Jan 22

Clearing values of dependency properties

Posted in Silverlight      Comments Off on Clearing values of dependency properties

In the previous posts, we’ve met several interesting features associated with dependency properties. I’m not sure if you’ve really had the time to understand the implications of having multiple “providers” (or if my writing was good enough for making you take into account those implications – which probably is true!), so I’ve though about writing a post on how to correctly clear the value of a dependency property. Suppose we’ve got the following XAML:

<UserControl x:Class="Tests.MainPage"
"" xmlns:x="" FontSize="30"> <UserControl.Resources> <Style TargetType="TextBlock"> <Setter Property="Foreground" Value="Blue" /> <Setter Property="Height" Value="100" /> </Style> </UserControl.Resources> <TextBlock Text="Hello, world!" x:Name="info" /> </UserControl>

And that we’ve used the following C# code for handling mouse enter/leave events:

public MainPage() {
  info.MouseEnter += (sender, e) =>
    info.Foreground = new SolidColorBrush(Colors.Red);
  info.MouseLeave += (sender, e) =>
    info.Foreground = new SolidColorBrush(Colors.Blue);

And yes, you’re right: we don’t need the { } to delimiter the instructions in the previous lambdas. Now that we’ve moved that out of the way, it’s time to remember what we’ve discussed in the previous post: the order by which you can influence the value of a dependency property. As we’ve seen, the value of a dependency property can be influenced by several “providers” where each “provider” might end up overriding the value set by another “provider” (it all depends on the priority of each provider!).

If you pay attention to the code (XAML), you’ll notice that the initial Foreground color of the TextBlock is set from a style setter. However, the code used to handle the MouseEnter/MouseLeave ends up setting the *local* value of the dependency property. In this case, there really isn’t any problem because we’re setting the local value of the dependency property to the same value as the one we had in the style setter. However,that is probably not what the author intended…He probably would really love to be able to just change the color to red on enter and go back to the previous existing color (whatever that color is) when the mouse exits the area delimited by the TextBlock.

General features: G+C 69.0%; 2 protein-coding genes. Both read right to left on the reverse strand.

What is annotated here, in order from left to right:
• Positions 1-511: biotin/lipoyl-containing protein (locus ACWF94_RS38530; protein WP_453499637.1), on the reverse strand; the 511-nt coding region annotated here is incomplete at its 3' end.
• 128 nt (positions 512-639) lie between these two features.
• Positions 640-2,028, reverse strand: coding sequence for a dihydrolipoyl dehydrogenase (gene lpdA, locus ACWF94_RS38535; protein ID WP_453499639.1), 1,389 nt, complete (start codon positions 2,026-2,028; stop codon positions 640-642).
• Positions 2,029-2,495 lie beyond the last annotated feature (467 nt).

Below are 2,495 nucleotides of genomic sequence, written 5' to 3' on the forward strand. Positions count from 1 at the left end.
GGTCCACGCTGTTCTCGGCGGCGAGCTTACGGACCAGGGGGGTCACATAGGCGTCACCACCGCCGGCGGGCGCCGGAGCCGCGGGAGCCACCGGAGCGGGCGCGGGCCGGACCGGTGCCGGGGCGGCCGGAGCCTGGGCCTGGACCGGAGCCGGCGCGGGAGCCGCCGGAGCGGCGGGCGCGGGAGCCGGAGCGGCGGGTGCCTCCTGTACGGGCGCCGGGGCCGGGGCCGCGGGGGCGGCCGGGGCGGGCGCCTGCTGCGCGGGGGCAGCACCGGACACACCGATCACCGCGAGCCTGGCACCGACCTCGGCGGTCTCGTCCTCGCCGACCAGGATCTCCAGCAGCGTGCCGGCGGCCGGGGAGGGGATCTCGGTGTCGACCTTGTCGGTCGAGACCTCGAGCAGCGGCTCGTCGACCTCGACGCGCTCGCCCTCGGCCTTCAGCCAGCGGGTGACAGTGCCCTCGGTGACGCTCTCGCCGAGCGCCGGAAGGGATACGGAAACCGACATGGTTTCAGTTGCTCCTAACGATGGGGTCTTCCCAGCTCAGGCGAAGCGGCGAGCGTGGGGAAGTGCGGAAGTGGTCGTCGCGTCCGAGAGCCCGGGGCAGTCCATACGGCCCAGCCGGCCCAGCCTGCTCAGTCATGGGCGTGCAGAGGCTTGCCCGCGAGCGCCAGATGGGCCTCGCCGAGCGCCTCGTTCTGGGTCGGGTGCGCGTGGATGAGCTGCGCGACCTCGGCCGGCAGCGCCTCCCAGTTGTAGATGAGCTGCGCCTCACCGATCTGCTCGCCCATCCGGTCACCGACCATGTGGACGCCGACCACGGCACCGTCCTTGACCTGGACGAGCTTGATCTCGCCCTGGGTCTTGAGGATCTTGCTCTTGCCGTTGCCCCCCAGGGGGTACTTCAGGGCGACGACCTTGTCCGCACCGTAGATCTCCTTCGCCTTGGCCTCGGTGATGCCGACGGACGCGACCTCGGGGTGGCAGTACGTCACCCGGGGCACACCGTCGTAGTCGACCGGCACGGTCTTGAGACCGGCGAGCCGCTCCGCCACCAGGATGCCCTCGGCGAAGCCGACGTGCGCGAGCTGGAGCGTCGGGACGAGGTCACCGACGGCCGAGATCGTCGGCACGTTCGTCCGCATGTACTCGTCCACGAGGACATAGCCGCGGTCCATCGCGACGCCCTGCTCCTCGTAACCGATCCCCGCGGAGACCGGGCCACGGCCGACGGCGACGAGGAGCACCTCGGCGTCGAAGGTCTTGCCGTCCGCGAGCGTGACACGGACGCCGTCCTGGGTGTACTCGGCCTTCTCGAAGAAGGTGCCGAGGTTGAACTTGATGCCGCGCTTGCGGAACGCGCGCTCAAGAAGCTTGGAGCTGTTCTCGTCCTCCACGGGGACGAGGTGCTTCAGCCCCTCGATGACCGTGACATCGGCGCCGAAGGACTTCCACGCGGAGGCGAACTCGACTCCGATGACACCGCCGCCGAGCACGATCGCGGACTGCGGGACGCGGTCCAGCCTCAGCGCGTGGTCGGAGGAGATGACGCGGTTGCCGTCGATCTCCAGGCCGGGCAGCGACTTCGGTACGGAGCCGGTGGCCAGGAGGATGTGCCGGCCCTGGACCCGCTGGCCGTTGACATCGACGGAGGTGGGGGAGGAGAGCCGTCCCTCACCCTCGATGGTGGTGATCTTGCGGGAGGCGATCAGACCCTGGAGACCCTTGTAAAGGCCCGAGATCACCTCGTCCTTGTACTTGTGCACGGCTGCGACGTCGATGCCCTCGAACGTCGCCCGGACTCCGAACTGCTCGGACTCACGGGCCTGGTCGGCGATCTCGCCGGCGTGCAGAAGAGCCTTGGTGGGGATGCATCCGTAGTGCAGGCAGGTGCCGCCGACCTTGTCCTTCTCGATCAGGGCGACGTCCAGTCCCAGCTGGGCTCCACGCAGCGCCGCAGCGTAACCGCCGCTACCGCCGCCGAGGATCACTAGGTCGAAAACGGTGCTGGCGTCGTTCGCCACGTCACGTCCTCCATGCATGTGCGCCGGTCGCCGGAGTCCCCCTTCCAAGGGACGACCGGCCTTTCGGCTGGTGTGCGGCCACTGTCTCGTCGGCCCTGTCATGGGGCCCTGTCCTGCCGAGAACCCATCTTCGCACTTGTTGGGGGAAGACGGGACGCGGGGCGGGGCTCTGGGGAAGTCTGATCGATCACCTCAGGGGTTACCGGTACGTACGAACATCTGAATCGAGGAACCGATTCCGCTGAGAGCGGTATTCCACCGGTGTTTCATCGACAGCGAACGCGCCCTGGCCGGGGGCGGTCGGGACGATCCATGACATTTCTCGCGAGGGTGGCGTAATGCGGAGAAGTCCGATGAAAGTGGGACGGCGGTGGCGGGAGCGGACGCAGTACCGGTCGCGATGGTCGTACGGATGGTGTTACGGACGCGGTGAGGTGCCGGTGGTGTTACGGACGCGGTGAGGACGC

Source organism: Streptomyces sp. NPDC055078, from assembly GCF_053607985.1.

This feature is known as “cleaning the value of a dependency property” and there’s a method for doing that: ClearValue. Take a look at the rewritten MouseLeave event handler:

info.MouseLeave += (sender,e) => 

As you can see, the ClearValue method expects a reference to an existing DependencyProperty object (in this example, that would be the ForegroundProperty field of the TextBlock class) which ends up being cleared. Whenever you need to do something like this (clear a value which has been temporarily set), you should always use the ClearValue method. Notice that using this method lets you change styles dynamically and you’ll always get the correct color when the mouse leaves the element.

And I guess that is all for now. Stay tuned for more on Silverlight.